Why do I always feel the urge to go to the bathroom?

May 3, 2024 | Author: Katie Zerr, PT, DPT, PRPC


Do you know where all the bathrooms are located in your favorite stores or along your walking route? Are you making frequent stops during travel, feeling the need to pee frequently during the day, or often going “just in case?” Do you avoid attending social events because you’re afraid you’ll have to pee or might leak if you get an urge? Do you avoid drinking water so you don’t have the urge to go to the bathroom so often to avoid leaking? If you said yes to any of those, you may be dealing with urinary urgency or a related issue, urge incontinence.


Why Do I Have The Urge To Go To The Bathroom So Often?

Too much water:

Urinary urgency and frequency is feeling the need to pee all. the. time. This may be due to a variety of factors. As you might expect, drinking too much water or other fluids can also contribute to urinary urgency. Your water consumption needs vary. It may change due to the weather (hot vs cold, dry vs humid), activity (exercise vs sedentary activities), certain medications, or various health conditions. Wondering how much water you should be drinking? Here are a few helpful hints:

  1. What color is your urine? Is it dark yellow? Increase your water intake.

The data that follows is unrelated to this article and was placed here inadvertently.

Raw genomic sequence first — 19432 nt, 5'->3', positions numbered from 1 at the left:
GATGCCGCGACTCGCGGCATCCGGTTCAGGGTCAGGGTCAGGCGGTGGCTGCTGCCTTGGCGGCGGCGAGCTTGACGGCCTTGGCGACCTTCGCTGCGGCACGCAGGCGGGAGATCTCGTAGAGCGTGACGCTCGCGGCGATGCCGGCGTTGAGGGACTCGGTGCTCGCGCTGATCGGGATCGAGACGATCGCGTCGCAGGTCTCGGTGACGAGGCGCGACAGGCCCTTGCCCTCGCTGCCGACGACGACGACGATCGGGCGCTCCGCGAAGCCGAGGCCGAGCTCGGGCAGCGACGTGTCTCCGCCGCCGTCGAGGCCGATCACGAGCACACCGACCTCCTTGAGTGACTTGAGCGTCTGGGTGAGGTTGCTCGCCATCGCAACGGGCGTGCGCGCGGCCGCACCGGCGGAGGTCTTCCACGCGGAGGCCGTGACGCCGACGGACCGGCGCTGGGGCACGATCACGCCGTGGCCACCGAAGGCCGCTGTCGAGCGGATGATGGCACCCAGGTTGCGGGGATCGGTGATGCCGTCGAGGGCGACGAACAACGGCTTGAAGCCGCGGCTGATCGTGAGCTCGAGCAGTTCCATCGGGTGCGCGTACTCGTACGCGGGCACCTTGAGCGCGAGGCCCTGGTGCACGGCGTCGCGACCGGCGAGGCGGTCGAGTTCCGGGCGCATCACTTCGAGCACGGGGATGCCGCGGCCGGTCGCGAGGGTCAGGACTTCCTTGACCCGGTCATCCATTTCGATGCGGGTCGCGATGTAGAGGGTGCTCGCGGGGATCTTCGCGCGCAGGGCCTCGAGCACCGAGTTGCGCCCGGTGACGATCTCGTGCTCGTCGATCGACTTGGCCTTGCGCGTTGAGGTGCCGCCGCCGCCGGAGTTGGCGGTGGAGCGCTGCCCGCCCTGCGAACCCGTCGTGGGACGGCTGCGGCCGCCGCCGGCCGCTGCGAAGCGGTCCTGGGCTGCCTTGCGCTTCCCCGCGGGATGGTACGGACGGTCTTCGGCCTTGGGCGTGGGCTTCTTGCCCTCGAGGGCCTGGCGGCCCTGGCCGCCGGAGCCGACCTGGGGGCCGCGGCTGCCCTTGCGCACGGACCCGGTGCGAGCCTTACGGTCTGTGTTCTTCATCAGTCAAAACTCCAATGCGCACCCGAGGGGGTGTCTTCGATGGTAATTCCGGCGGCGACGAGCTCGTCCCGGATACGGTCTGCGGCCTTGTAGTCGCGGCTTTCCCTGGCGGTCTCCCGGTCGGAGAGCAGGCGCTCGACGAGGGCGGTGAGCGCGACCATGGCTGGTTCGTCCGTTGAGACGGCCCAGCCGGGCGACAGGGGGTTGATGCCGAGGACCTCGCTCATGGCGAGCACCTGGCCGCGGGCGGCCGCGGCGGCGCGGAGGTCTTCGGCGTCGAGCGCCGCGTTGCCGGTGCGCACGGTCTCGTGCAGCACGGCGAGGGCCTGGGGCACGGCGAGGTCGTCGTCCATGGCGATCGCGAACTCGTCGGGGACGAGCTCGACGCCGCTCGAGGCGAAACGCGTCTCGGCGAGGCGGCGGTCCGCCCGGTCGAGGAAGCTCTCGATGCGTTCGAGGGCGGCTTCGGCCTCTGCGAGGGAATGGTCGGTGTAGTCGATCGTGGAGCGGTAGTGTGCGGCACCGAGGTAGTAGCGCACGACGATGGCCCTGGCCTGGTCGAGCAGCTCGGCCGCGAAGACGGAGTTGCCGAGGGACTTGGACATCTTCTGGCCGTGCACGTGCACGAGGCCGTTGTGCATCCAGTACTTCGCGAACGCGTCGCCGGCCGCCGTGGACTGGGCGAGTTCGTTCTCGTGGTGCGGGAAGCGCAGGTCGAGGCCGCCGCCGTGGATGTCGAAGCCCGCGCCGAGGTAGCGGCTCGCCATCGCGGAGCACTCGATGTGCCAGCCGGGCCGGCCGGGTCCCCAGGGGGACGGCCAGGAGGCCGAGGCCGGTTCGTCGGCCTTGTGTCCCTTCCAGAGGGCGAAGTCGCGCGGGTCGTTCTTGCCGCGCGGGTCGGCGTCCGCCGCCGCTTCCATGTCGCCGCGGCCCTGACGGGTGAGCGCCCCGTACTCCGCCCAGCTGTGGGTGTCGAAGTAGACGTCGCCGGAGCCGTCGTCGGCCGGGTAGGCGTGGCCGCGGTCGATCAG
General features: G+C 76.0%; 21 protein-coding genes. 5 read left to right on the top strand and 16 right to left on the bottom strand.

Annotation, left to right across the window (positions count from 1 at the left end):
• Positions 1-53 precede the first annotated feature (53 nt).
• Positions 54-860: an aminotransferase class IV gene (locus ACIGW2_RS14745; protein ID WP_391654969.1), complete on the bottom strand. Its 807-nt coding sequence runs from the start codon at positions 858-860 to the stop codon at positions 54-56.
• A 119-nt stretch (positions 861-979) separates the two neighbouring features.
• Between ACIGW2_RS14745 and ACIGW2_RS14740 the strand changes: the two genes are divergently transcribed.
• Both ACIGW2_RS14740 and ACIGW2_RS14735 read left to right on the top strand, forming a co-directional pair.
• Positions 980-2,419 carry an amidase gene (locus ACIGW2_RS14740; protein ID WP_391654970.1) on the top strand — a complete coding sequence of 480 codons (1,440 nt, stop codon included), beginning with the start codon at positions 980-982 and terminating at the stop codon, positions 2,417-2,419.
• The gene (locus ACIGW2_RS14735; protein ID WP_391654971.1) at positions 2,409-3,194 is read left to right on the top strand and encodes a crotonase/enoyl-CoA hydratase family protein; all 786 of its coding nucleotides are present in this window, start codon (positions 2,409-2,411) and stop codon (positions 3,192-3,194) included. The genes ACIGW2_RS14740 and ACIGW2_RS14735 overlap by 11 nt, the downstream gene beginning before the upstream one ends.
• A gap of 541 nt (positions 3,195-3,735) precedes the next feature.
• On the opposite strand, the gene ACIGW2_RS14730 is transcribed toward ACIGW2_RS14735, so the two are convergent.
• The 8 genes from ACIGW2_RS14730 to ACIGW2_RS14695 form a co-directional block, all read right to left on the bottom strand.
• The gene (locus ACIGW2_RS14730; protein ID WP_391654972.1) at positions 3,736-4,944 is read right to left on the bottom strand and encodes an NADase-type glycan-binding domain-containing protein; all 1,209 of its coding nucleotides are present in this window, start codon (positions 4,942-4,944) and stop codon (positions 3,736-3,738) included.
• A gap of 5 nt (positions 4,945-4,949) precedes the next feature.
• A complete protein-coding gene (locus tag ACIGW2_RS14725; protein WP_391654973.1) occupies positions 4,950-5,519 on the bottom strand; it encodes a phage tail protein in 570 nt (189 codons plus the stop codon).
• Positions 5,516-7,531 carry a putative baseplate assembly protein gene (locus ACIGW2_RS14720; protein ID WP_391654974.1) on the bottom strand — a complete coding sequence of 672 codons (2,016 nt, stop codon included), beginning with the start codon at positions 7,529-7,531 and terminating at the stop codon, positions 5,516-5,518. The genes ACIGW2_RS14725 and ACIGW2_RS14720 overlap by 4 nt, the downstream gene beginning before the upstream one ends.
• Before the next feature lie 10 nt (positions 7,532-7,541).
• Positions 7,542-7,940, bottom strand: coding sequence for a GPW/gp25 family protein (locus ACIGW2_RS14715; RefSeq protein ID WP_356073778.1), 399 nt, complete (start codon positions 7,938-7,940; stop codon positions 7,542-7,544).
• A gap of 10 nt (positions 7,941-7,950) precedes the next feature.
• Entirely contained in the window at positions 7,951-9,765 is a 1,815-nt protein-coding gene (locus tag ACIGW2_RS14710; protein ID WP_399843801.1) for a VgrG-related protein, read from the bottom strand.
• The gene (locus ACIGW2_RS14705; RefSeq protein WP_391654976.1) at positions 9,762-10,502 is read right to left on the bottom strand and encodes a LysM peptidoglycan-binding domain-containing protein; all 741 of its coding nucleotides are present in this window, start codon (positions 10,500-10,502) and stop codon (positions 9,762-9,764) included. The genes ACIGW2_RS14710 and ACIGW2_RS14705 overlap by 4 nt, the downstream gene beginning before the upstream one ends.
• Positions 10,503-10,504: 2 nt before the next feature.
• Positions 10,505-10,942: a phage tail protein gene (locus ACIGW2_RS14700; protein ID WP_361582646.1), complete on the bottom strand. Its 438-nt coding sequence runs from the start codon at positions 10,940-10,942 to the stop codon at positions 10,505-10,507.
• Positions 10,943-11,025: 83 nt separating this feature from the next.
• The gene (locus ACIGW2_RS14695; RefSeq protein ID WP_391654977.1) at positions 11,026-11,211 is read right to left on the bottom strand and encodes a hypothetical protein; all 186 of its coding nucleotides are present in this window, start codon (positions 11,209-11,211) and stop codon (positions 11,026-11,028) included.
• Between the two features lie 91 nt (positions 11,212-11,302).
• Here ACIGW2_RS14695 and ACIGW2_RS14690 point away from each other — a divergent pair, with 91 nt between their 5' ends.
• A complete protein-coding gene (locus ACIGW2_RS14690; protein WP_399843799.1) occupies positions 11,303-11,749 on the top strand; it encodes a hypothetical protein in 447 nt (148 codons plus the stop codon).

2. Is it pale, clear yellow? Your water intake may be just right.
  3. Is it totally clear? You may be drinking too much.
  4. Another method to determine how much to drink is to divide your weight (in pounds) by 2, that’s the number of ounces you should be drinking. For example, if you are 180 lbs, you should be drinking about 90 ounces each day.
  5. Participating in exercise activities? Add 12 ounces to the calculation above for every 30 minutes you work out.


Not enough water:

Maybe after reading the above information, you realize you are not drinking enough water or other fluids. In fact, you might realize you barely drink anything all day for fear of leakage or urgency. It may sound counterintuitive, but not drinking enough water can be just as problematic for bladder function. When enough water isn’t consumed, the urine going into the bladder is more concentrated, which can lead to irritation. The bladder then gives a signal to empty the concentrated fluid, even though the bladder might not actually be full. You may run to the bathroom expecting to urinate a lot, and then only a little bit comes out. The cycle continues as water is restricted, and then the brain and bladder adjust to this frequency.

When enough water is consumed, the urine is less concentrated. The bladder then stretches to accommodate more urine that isn’t so concentrated and irritating. Then when the bladder is appropriately filled, the brain gives the signal it’s time to get to the bathroom. Once you are on the toilet and relax the pelvic muscles, the bladder contracts and empties more completely.


What you drink: